The spine is an important part of the central nervous system. As age advances, our body undergoes various changes as a result of wear and tear over the years. As we age, our hair turns grey, skin texture changes and our vision diminishes. Similarly, the spine goes through stress and pressure, leading to degeneration with age. This age-related condition affects the joints and discs of our spine involving the back and neck. Early diagnosis and proper treatment of spondylosis are all the more essential.
The type of spondylosis varies depending upon the affected region:
Cervical spondylosis affects the upper one-third of the spine in the neck region. The most common symptom is neck pain and pain in the shoulder blades and hands, which may be in one or both sides. As the condition worsens, it can cause stiffness in the hands and limbs. People are unable to grasp objects with their hands and also experience tingling or numbness in their arms and hands, movement of hands and legs will be difficult.
Lumbar spondylosis affects the lower one-third of the spine. The lumbar region is the lower back area, when affected, there may be lower back pain, pain in legs and tingling sensation or numbness. Later stages may involve difficulty in walking and weakness in the foot.
Degeneration of the spine may begin in the 30s or earlier but worsens as our age advances. A neurological examination involves the evaluation with detail history analysis. Neuroimaging is vital in diagnosing complications and conditions which arise as a result of spondylosis, cervical as well as lumbar such as:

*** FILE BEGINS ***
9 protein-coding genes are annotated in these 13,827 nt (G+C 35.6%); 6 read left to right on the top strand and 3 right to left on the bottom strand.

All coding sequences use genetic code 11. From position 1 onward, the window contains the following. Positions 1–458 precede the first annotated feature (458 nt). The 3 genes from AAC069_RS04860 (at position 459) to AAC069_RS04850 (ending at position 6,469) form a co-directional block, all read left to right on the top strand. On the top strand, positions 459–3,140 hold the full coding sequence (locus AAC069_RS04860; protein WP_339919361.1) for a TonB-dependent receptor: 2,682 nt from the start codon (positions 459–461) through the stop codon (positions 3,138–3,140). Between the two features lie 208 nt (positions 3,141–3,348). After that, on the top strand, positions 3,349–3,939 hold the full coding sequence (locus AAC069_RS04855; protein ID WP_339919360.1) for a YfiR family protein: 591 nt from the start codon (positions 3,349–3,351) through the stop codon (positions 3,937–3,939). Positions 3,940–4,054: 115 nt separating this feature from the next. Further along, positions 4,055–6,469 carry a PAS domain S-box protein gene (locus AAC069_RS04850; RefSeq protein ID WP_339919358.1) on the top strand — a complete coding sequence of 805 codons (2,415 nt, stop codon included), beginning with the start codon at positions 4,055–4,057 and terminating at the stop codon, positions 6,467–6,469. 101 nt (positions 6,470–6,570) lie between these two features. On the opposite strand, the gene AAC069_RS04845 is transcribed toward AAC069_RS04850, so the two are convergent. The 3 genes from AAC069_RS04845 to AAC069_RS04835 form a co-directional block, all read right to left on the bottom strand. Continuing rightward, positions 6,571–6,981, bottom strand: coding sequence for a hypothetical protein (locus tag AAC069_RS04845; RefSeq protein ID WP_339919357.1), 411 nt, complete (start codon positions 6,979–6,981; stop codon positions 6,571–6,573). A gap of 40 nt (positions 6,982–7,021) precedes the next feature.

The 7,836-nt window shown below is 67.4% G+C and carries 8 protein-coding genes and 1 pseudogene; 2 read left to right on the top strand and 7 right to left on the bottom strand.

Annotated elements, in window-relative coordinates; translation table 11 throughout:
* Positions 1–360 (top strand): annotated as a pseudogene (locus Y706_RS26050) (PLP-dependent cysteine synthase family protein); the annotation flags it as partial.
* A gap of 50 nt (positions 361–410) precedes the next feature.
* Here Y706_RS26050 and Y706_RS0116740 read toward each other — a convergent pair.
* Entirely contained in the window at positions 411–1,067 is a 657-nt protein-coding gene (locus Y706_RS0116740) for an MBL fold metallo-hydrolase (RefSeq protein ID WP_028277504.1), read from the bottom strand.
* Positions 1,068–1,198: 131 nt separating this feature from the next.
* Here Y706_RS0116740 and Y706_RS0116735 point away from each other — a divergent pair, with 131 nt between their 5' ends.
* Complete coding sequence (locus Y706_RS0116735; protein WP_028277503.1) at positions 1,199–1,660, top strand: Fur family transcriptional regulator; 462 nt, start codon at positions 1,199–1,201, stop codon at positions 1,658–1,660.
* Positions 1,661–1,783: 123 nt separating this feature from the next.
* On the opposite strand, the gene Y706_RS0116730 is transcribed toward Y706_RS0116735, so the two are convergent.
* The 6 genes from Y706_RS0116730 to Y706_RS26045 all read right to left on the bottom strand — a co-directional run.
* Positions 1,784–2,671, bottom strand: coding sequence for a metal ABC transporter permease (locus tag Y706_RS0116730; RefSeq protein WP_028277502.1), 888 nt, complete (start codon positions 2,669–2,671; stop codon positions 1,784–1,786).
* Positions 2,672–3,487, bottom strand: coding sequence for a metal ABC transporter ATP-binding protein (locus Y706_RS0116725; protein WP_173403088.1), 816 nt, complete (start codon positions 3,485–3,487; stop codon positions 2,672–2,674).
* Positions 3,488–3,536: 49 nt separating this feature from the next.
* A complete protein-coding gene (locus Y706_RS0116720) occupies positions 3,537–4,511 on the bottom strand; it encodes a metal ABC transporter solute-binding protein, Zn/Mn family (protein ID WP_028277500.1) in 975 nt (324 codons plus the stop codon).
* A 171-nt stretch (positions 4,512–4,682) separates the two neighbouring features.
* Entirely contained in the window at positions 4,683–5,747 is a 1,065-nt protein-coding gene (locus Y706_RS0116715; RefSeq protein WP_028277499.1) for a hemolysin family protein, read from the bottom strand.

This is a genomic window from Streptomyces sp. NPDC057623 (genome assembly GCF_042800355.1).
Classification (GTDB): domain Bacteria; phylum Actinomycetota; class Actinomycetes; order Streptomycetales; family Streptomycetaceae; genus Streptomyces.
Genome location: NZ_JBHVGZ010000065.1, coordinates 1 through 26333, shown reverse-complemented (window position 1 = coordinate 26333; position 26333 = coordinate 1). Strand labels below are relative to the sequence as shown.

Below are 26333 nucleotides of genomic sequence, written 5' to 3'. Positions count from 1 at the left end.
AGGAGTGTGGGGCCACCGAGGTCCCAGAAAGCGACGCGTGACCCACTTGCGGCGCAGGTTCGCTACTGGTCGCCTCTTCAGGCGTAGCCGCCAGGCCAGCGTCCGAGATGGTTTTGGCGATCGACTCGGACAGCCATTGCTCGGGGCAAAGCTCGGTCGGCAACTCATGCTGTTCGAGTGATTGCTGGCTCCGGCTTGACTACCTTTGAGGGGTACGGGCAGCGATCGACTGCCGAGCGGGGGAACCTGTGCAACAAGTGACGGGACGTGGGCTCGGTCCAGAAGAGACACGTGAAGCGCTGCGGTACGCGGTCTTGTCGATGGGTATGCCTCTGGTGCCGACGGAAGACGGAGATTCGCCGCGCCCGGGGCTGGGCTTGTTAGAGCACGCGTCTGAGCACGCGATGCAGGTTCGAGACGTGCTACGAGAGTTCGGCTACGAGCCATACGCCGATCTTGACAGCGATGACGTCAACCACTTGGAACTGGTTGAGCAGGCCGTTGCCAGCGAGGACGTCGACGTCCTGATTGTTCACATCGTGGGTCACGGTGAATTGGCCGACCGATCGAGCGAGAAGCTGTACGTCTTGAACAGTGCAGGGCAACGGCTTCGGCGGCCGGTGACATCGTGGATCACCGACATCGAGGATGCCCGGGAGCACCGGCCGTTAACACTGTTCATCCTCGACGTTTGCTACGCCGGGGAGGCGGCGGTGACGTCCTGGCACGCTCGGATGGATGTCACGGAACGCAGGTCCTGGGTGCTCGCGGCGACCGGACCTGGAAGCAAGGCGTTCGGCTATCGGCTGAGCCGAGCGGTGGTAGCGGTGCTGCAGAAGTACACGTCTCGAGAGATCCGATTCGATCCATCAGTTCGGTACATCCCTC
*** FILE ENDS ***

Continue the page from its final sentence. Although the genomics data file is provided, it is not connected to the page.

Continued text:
Spinal Disc Prolapse- It is the herniation (damage and injury) of the disc that is cushioning or shock absorber tissue between the vertebrae of the spine, usually occurs as a result of excessive, repetitive pressure and strain on the spine.
Osteoporosis- It is recommended that individuals over 50 years and above get themselves checked on an annual basis to identify potential consequences due to spondylosis early.
How is spondylosis treated?
Spondylosis is classified on the basis on the severity of pain, into three categories-Mild, Moderate and Severe. Usually, mild to moderate cases are cured by medical management (medication for pain relief) and neuro-spinal physiotherapy which adequately strengthens the affected region and helps develop flexibility by slowly and gradually exercising and practicing. However, moderate to severe cases require careful consideration and reexamination.
If the regular conservative treatment is unable to reduce pain, further neuroimaging is undertaken and a neuro-spine surgery is advised to prevent the further aggravation of pain and neurological impairment. It will prevent further problem to the spine and the body.
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